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Old 09-10-2018, 10:58 AM
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Cast Shadow on Skin

I would like to try to paint an area of cast shadow on a portrait by glazing on top of my base skin tone, which is a very pale, kind of pink and burnt sienna color. I assume I can glaze the shadow with a complementary color, and logic suggests using a green or cyan. Would that be correct? Any other suggestions?
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Old 09-10-2018, 01:48 PM
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Re: Cast Shadow on Skin

For what it is worth, I think the base color is more a very pale orange than pinkish.
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Old 09-10-2018, 02:40 PM
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Re: Cast Shadow on Skin

Oils, I assume?

I don't work with skin tones, but I do use light tan (sand, dry grass). In this case, if I want to glaze for shadow, I would not use green or cyan. I would use Indanthrone Blue (alternatively, Ultramarine). Advantage to Indanthrone is its lower chroma, compared to Ultramarine.

The key word is chroma. Any glaze is not purely subtractive. Some light will be reflected directly from the glaze color, no matter how transparent it is. This effect varies with viewing angle. So, a highly chromatic green or cyan (I assume you refer to the Phthalo colors) might be overpowering. Even Ultramarine can be overpowering, if used straight.

If you do wish to use green or cyan, consider reducing its chroma with a transparent red or orange (or brown). If you have Burnt Sienna, start there. "Transparent Earth" colors might be good, if you have any.

My variety of Raw Umber is semi-transparent, and is a good mixing complement to Indanthrone Blue or Ultramarine. So I can make a dull blue glaze with the right mixture. Also, W&N's "Transparent Red Ochre" is a good mixing complement to Phthalo Blue (Green Shade), which is cyan, so I can make a dull cyan that way. If you need a dull transparent green, beginning with one of the Phthalo greens, I'd try controlling it with something such as PV19 in one of its forms (depends).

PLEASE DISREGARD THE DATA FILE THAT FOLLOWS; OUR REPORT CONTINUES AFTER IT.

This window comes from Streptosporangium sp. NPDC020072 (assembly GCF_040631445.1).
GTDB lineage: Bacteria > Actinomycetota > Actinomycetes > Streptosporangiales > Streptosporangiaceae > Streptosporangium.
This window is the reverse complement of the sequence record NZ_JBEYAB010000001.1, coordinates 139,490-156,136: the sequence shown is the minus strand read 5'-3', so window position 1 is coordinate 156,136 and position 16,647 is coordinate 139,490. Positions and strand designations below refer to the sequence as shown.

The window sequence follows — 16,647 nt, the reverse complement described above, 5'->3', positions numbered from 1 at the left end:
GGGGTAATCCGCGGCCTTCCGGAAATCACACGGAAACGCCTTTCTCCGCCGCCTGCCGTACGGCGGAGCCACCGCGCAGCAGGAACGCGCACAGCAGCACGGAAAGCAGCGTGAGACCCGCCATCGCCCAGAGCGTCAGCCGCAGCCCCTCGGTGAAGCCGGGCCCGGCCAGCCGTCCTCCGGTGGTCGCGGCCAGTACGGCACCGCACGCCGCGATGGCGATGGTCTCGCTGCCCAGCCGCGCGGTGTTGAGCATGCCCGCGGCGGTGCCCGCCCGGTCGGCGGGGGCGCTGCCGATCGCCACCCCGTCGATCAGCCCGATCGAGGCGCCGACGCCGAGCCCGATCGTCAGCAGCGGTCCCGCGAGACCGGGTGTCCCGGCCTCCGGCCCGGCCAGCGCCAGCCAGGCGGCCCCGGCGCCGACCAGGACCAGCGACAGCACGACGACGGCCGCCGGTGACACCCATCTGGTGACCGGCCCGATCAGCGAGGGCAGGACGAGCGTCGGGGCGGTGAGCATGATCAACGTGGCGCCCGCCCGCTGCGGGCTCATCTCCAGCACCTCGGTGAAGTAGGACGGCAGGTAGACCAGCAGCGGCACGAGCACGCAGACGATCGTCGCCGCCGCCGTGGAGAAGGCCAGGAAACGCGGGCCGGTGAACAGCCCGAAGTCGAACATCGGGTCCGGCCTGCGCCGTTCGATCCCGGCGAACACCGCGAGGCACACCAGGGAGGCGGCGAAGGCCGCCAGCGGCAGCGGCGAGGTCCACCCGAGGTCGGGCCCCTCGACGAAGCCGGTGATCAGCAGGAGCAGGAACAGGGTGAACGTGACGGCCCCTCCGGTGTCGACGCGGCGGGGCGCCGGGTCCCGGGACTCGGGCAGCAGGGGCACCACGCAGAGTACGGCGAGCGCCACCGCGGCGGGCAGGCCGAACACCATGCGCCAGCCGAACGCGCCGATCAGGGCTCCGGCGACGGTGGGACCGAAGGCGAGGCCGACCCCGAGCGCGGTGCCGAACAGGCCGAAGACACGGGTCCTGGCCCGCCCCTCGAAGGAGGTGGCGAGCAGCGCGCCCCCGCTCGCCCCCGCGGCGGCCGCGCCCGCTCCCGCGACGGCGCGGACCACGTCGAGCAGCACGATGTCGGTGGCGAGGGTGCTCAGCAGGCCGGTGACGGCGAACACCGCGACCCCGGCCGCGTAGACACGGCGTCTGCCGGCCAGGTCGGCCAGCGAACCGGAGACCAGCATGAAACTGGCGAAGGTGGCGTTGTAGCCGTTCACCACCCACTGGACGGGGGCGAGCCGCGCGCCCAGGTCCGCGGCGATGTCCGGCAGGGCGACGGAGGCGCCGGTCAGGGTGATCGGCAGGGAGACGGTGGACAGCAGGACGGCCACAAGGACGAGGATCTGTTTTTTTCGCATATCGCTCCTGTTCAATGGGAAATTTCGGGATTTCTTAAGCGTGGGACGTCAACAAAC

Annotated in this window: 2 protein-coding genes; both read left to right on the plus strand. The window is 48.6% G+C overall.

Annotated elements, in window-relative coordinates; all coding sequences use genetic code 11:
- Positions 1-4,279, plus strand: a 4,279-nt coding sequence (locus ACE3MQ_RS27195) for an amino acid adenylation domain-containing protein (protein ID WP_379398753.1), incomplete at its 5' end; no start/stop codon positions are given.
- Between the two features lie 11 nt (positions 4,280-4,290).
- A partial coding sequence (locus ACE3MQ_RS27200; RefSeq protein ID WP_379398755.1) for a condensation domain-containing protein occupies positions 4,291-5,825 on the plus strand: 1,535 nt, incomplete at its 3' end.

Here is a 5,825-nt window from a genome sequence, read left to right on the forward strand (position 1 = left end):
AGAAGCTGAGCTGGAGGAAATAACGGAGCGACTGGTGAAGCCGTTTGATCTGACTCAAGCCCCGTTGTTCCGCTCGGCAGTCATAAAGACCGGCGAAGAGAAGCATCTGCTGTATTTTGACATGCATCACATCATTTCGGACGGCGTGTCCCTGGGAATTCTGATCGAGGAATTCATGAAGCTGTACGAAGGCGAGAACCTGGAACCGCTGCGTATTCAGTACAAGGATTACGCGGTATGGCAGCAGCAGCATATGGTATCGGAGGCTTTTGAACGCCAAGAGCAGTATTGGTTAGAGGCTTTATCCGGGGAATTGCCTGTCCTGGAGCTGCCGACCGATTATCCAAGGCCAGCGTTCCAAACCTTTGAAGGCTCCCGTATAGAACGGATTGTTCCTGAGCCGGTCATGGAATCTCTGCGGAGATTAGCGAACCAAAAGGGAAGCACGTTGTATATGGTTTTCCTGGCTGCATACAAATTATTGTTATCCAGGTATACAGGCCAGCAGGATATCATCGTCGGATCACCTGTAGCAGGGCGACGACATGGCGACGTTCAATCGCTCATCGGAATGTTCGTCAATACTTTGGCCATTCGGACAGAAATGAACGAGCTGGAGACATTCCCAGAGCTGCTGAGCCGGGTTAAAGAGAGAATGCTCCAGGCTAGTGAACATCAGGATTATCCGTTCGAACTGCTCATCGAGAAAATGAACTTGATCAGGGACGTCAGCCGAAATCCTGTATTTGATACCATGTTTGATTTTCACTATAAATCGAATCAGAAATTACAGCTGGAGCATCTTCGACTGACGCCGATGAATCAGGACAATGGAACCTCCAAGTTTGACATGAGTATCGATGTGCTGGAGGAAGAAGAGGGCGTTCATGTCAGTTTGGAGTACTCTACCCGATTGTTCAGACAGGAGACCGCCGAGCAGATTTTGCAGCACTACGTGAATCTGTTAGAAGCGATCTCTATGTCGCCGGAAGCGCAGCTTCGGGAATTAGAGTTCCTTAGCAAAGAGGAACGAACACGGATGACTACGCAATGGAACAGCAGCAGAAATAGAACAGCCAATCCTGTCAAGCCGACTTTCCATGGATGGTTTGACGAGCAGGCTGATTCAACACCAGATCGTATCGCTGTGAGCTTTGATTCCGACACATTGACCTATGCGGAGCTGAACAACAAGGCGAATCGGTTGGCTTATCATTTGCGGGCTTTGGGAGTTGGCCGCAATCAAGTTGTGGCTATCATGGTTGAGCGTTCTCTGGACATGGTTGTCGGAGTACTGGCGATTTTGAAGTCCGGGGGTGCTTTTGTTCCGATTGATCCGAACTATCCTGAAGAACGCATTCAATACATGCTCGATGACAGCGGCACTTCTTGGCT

But my level of expertise in this is very small. Just providing suggestions.

One other thing: Plenty of modern artists are not afraid of shadows, even on skin, that are distinctively green or cyan or blue or whatever. It's a matter of style.
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Old 09-10-2018, 03:08 PM
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Re: Cast Shadow on Skin

Thank you, Pinguino. I paint with acrylics but I think the glazing techniques are fairly transferable.
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Old 09-10-2018, 03:49 PM
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Re: Cast Shadow on Skin

Terre Verte hue (Golden line) is just the ticket in very soft, dull green for portrait glazing, perhaps. Worked a treat, the real deal, in watercolour for me.
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Old 09-10-2018, 05:10 PM
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Re: Cast Shadow on Skin

Quote:
Originally Posted by KolinskyRed
Terre Verte hue (Golden line) is just the ticket in very soft, dull green for portrait glazing, perhaps. Worked a treat, the real deal, in watercolour for me.
Thanks. So you would glaze with this color to create a shadow?
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Old 09-10-2018, 05:24 PM
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Re: Cast Shadow on Skin

I like glazes of PB60 or PV23 or some hue near one of those for caucasian skin colors. There again though, it depends on the part of the flesh, the lighting and shadow situation, the reflected lights, and the intensity of the light hitting the lit parts of the skin nearby (subsurface scattering tends to make skin appear more reddish in the shadow areas).
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Old 09-10-2018, 06:20 PM
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Re: Cast Shadow on Skin

Quote:
Originally Posted by DMSS
Thanks. So you would glaze with this color to create a shadow?




A mix in my case of New Gamboge and Permanent AC, very dilute and pale for the sunlit face skin.



For turning the face form away from the light the same two paints with the addition of a family group darkener (nearby and darker in masstone) for me it was Burnt Sienna. To the far side of this passage to lighten it on the far edge broad plane (that is, the jawline/cheekbone near ear in self shadow) a lightening with a just yellow stroke to melt in with the just-applied passage.